Wednesday, November 20, 2013

Fixed Effects Infatuation

The fashionable thing to do in applied econometrics, going on 15 years or so, is to find a gigantic panel data set, come up with a cute question about whether some variable x causes another variable y, and test this hypothesis by running a regression of y on x plus a huge number of fixed effects to control for "unobserved heterogeneity" or deal with "omitted variable bias."  I've done a fair amount of work like this myself. The standard model is:

y_i,t = x_i,t + a_i + b_t + u_i,t

where a_i are fixed effects that span the cross section, b_t are fixed effects that span the time series, and u_i,t is the model error, which we hope is not associated with the causal variable x_i,t  conditional on a_i and b_t.

If you're really clever, you can find geographic or other kinds of groupings of individuals, like counties, and include group-by-year fixed effects:

y_i,t = x_i,t + a_i + b_g,t + u_i,t

The generalizable point of my lengthy post the other day on storage and agricultural impacts of climate change, was that this approach, while useful in some contexts, can have some big drawbacks. Increasingly, I fear applied econometricians misuse it.  They found their hammer and now everything is a nail.

What's wrong with fixed effects? 

A practical problem with fixed effects gone wild is that they generally purge the data set of most variation.  This may be useful if you hope to isolate some interesting localized variation that you can argue is exogenous.  But if the most interesting variation derives from a broader phenomenon, then there may be too little variation left over to identify an interesting effect.

A corollary to this point is that fixed effects tend to exaggerate attenuation bias of measurement errors since they will comprise a much larger share of the overall variation in x after fixed effects have been removed.

But there is a more fundamental problem.  To see this, take a step back and think generically about economics.  In economics, almost everything affects everything else, via prices and other kinds of costs and benefits.  Micro incentives affect choices, and those choices add up to affect prices, cost and benefits more broadly, and thus help to organize the ordinary business of life.  That's the essence of Adam's Smith's "invisible hand," supply and demand, and equilibrium theory, etc.  That insight, a unifying theoretical theme if there is one in economics, implies a fundamental connectedness of human activities over time and space.   It's not just that there are unobserved correlated factors; everything literally affects everything else.  On some level it's what connects us to ecologists, although some ecologists may be loath to admit an affinity with economics.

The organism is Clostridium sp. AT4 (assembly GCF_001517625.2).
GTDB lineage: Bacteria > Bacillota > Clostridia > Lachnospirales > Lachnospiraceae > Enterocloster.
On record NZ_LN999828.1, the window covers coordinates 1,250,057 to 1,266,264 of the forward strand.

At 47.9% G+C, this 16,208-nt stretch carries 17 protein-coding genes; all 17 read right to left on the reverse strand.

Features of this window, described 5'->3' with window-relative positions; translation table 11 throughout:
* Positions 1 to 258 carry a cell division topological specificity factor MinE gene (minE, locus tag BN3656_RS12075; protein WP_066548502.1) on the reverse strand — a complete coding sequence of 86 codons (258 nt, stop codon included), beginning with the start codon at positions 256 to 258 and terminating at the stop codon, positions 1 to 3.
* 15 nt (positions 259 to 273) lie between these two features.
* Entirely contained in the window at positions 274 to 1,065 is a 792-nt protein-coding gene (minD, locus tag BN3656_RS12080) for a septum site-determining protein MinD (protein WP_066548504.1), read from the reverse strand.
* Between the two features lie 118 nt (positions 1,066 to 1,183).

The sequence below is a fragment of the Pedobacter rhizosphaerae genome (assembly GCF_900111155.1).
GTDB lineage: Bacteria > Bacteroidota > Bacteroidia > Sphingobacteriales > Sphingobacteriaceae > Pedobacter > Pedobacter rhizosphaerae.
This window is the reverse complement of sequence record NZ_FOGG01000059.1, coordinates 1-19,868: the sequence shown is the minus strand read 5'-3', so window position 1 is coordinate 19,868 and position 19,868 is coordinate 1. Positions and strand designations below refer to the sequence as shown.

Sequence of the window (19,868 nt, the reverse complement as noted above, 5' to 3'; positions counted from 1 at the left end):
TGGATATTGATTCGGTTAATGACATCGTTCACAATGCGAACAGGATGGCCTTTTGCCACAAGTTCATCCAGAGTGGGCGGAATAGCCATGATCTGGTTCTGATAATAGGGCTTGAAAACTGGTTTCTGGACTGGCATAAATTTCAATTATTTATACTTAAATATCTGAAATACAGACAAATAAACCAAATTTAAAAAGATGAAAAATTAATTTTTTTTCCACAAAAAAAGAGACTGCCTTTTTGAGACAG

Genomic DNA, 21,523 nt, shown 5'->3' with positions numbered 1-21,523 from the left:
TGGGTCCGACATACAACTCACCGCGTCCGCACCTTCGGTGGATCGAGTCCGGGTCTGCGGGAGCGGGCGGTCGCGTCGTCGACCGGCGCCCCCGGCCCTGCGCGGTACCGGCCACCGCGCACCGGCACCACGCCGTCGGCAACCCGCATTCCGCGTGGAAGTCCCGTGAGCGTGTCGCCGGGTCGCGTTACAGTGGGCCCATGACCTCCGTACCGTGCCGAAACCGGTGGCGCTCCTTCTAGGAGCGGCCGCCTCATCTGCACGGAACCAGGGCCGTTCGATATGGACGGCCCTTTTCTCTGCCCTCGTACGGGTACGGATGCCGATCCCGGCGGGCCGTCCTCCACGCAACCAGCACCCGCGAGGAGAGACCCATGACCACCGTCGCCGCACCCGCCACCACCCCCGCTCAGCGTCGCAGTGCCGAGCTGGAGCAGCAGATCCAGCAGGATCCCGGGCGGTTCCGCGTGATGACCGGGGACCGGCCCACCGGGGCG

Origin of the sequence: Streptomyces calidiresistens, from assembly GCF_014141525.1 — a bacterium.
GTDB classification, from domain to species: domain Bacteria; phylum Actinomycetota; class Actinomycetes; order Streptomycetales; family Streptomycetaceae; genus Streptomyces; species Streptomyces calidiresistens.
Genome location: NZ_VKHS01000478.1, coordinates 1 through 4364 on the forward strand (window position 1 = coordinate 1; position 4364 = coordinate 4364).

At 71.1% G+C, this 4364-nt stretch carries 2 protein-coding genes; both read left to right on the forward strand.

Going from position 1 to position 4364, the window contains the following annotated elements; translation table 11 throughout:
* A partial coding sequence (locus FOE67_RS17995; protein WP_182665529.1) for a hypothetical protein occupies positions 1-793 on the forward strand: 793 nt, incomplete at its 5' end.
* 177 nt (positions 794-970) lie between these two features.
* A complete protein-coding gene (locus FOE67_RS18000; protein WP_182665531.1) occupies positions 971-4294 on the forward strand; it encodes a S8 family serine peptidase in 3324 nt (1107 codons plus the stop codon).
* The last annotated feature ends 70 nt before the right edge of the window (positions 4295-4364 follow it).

In contrast to the nature of economics, regression with fixed effects is a tool designed for experiments with repeated measures.  Heterogeneous observational units get different treatments, and they might be mutually affected by some outside factor, but the observational units don't affect each other.  They are, by assumption, siloed, at least with respect to consequences of the treatment (whatever your x is).  This design doesn't seem well suited to many kinds of observational data.

I'll put it another way.  Suppose your (hopefully) exogenous variable of choice is x, and x causes z, and then both x and z affect y.  Further, suppose the effects of x on z spill outside of the confines of your fixed-effects units.  Even if fixed effects don't purge all the variation in x, they may purge much of the path going from x to z and z to y, thereby biasing the reduced form link between x and y. In other words, fixed effects are endogenous.

None of this is to say that fixed effects, with careful account of correlated unobserved factors, can be very useful in many settings.  But the inferences we draw may be very limited.  And without care, we may draw conclusions that are very misleading. 

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